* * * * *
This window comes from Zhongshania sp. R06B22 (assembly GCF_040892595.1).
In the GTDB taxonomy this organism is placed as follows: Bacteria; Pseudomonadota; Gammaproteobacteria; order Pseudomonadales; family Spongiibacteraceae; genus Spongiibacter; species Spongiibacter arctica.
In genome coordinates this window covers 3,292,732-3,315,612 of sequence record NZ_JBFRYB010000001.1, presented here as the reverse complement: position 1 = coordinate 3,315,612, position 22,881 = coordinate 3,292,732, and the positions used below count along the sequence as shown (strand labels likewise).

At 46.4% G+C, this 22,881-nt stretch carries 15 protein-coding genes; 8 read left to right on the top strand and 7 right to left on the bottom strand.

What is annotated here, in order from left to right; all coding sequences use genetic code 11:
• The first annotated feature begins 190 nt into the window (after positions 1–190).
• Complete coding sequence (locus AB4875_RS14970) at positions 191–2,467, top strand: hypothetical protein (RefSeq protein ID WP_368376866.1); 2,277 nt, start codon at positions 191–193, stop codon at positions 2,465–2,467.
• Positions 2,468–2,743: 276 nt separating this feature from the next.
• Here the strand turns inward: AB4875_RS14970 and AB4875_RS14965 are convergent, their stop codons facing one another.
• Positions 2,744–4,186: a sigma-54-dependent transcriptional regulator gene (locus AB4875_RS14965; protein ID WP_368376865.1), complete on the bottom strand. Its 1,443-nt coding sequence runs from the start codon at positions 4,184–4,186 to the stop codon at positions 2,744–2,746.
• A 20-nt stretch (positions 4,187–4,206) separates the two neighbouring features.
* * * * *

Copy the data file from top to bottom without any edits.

This window comes from Zhongshania sp. R06B22 (assembly GCF_040892595.1).
In the GTDB taxonomy this organism is placed as follows: Bacteria; Pseudomonadota; Gammaproteobacteria; order Pseudomonadales; family Spongiibacteraceae; genus Spongiibacter; species Spongiibacter arctica.
In genome coordinates this window covers 3,292,732-3,315,612 of sequence record NZ_JBFRYB010000001.1, presented here as the reverse complement: position 1 = coordinate 3,315,612, position 22,881 = coordinate 3,292,732, and the positions used below count along the sequence as shown (strand labels likewise).

At 46.4% G+C, this 22,881-nt stretch carries 15 protein-coding genes; 8 read left to right on the top strand and 7 right to left on the bottom strand.

What is annotated here, in order from left to right; all coding sequences use genetic code 11:
• The first annotated feature begins 190 nt into the window (after positions 1–190).
• Complete coding sequence (locus AB4875_RS14970) at positions 191–2,467, top strand: hypothetical protein (RefSeq protein ID WP_368376866.1); 2,277 nt, start codon at positions 191–193, stop codon at positions 2,465–2,467.
• Positions 2,468–2,743: 276 nt separating this feature from the next.
• Here the strand turns inward: AB4875_RS14970 and AB4875_RS14965 are convergent, their stop codons facing one another.
• Positions 2,744–4,186: a sigma-54-dependent transcriptional regulator gene (locus AB4875_RS14965; protein ID WP_368376865.1), complete on the bottom strand. Its 1,443-nt coding sequence runs from the start codon at positions 4,184–4,186 to the stop codon at positions 2,744–2,746.
• A 20-nt stretch (positions 4,187–4,206) separates the two neighbouring features.